Going from an enclosed run to free range...

Discussion in 'Managing Your Flock' started by herlilgirl, Aug 11, 2013.

  1. herlilgirl

    herlilgirl New Egg

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    May 10, 2013
    Good evening folks! I have been a member on here for the better part of a year as I have been reading and reading and reading and reading some more on chickens. But, this is my 1st post. In May, I was given 4 Easter Egger chicks and my quest had begun. I live on 130 acres with my gf of 7 years, my 5 kiddos ages ranging from 6-14, and my 2 dogs. I now have 13 bantam hens, 3 bantam roosters, 4 Easter Eggers, and 4 from a mix that I was given and idk what they are yet, but they are all hens. Up to this point, I have kept them in 3 separate enclosed runs with a secure coop for nighttime. I now want to attempt free ranging with my EE and the 4 mix. How do I do that? :)
     
  2. Messipaw

    Messipaw Chillin' With My Peeps

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    Hi and welcome. What you should do the first day of free ranging is let them out of the pen about an hour to an hour and a half before the sun goes down. Chickens won't stray that far from their safe place. Leave the pen gate open and they should put themselves in the coop before dark. Do this for about three days they give them two hours before dark little by little increasing their free range time. This is how I started and I have never had a problem with them returning to the coop to lay eggs or on them returning on time at night. Good luck.
     
  3. herlilgirl

    herlilgirl New Egg

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    May 10, 2013
    Thank you very much! I am a nervous wreck about the how's and when's of everything. I just don't wanna mess up and end up with my chickens gone, lost, hurt, or scared! I love being a chicken mommy!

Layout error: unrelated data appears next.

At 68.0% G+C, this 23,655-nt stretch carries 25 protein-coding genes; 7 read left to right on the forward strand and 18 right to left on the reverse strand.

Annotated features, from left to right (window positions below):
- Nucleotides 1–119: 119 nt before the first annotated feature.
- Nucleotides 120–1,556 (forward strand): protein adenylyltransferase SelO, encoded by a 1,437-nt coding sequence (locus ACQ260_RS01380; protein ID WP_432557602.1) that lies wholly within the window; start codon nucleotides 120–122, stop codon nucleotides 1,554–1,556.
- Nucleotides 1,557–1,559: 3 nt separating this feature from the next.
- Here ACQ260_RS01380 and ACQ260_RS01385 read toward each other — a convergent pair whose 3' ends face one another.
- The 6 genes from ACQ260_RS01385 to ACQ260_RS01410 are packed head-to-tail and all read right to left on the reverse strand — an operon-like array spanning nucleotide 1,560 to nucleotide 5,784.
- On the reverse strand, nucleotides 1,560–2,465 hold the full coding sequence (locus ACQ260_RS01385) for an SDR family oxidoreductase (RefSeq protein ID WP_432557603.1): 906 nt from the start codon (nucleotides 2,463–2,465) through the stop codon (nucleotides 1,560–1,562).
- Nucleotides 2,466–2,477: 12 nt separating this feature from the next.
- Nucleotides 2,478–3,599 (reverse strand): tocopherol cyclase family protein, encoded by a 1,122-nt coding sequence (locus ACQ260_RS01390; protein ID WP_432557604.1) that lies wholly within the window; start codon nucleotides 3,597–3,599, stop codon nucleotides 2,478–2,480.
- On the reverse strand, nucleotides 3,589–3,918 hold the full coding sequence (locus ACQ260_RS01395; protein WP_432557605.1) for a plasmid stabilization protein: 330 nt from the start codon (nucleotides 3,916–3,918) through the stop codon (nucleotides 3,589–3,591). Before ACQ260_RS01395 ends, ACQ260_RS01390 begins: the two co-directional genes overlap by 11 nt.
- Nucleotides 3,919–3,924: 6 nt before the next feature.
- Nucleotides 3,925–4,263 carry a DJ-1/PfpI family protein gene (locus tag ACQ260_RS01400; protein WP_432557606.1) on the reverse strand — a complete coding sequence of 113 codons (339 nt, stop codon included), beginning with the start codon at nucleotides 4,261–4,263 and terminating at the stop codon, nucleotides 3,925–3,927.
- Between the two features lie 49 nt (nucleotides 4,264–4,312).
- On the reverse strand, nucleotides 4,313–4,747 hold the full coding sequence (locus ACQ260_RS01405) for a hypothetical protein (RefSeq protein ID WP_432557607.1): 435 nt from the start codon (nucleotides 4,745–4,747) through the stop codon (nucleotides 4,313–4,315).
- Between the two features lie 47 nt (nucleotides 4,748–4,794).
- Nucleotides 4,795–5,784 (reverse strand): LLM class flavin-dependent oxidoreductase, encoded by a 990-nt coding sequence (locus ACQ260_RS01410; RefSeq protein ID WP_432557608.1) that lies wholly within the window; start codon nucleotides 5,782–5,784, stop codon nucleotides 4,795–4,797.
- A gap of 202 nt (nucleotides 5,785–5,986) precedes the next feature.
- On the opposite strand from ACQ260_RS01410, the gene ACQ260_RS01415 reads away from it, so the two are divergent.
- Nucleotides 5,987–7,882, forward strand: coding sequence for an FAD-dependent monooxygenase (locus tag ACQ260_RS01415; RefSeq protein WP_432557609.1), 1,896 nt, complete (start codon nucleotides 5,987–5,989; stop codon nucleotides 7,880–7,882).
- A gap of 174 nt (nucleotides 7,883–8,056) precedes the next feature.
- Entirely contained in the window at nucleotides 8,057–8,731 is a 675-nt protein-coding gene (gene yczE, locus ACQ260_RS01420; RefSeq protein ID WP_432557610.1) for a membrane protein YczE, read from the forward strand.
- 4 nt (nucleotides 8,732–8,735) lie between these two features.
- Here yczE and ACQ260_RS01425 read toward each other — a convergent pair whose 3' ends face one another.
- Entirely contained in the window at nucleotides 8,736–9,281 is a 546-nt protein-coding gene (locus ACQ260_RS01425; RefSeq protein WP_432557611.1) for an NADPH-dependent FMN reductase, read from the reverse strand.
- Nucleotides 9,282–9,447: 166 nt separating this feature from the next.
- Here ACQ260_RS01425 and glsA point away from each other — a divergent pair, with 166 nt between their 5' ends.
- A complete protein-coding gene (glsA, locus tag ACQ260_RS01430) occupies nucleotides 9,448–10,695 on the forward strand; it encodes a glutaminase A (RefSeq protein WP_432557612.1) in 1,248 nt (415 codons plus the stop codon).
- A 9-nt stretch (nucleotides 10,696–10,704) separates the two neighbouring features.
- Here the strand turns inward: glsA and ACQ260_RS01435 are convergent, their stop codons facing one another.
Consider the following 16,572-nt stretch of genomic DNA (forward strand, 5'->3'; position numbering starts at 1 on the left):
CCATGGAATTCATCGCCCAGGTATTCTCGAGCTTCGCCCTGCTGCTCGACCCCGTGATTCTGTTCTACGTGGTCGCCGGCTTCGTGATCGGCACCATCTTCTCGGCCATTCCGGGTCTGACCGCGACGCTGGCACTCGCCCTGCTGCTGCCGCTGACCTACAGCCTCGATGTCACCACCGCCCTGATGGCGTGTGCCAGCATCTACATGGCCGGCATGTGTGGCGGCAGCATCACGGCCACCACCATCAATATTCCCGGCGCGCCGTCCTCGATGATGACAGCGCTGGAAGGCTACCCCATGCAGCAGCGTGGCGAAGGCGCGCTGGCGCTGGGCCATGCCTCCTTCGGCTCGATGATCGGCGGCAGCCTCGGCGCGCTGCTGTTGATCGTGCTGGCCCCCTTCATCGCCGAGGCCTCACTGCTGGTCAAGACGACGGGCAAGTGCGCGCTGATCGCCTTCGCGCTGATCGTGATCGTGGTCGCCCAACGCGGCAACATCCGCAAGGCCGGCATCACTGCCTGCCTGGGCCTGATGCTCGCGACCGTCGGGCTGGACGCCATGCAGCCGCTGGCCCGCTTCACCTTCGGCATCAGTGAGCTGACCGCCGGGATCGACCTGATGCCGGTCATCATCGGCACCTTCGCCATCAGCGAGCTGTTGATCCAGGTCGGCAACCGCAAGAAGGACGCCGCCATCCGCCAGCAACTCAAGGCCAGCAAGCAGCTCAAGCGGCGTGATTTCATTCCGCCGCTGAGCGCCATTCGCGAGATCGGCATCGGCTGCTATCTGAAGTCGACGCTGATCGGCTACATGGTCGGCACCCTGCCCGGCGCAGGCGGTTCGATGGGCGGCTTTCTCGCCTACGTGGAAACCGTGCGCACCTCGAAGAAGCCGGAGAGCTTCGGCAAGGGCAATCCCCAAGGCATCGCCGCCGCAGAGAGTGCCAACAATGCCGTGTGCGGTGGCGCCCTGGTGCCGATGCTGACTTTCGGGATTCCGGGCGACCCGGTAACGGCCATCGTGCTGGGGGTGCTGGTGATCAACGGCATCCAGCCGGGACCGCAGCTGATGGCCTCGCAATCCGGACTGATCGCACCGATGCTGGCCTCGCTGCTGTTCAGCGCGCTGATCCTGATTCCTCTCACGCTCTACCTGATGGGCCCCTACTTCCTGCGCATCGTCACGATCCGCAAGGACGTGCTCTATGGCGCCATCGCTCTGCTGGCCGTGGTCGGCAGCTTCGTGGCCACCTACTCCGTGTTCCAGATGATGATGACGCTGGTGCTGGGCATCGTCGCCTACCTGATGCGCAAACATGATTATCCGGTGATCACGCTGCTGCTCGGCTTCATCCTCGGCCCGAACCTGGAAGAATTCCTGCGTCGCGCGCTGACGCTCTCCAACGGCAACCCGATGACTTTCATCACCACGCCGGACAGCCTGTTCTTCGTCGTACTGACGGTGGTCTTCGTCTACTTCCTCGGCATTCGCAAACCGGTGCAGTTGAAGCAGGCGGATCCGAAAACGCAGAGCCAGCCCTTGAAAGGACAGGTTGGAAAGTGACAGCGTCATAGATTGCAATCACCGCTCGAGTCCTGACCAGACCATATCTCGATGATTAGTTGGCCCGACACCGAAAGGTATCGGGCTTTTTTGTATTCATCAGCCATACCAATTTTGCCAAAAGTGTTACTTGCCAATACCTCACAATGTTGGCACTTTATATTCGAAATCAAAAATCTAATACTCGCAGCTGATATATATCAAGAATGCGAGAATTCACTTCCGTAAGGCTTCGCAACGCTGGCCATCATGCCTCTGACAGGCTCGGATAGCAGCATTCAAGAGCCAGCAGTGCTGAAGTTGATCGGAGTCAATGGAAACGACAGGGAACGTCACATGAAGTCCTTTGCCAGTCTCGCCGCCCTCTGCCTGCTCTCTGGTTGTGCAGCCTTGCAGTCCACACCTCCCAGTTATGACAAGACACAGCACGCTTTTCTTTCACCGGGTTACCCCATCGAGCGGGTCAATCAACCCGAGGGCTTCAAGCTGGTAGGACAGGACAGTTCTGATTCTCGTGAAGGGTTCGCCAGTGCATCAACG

4. bobbi-j

    bobbi-j Chicken Obsessed

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    Here is the reality of free ranging. Your chickens will be much happier, and I believe, healthier. They love being able to wander around scratching in the dirt, looking for bugs, and just being chickens. BUT - there is always a chance of a predator of some sort or another coming along and getting one or two of your birds, or wiping out your whole flock. Even if you're sitting right there. Yep, sometimes a hawk will swoop right in whether there are people present or not. This just happened to a good friend of mine. I'm not trying to discourage you, I just want you to be aware that there is always a risk. We went for 4 or 5 years without a problem, but our dog died this year, and while we were on vacation a couple of weeks ago, *something* (we think coyotes) came through and nabbed my rooster, one juvenile and several hens. My folks were chicken-sitting for us, and the chickens were here in the late afternoon - by evening they were gone. The only thing we found were some of my rooster's tailfeathers. Personally, I think it's worth the risk. My chickens free range all day every day. I lock them up at night, and let them out in the morning.
     
  5. Mrs. K

    Mrs. K Overrun With Chickens

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    Having a mature rooster makes a big difference, and right now I am without a roo. But also, predators have a hard life and like an easy meal, as does anyone, sometimes they will get established in the area and check out the hen house area first.

    I love to free range, but mine are in lock down, cause I just can't have any more losses. I am going to wait until I get some of these rooster chicks a little bigger.

    Mrs K
     
  6. bobbi-j

    bobbi-j Chicken Obsessed

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    It looks like I have one rooster coming up. He's out of my brahma who was a very good rooster to have around people. He would just walk away and keep his distance. I like that. Never once had to worry about being attacked. We only had the one attack on the flock, but like I said - we don't have a dog, and we'd been gone for about 2 weeks, so except for people coming in the morning and evening to let chickens out and lock them back up again, there was no activity near the coops. We have a big corn field next to the area where the coops are, and the last time we put corn there, all my chickens and barn cats were cleaned out within a couple of weeks. That fall when we took the corn out, 3 coyotes ran out of the field....
     

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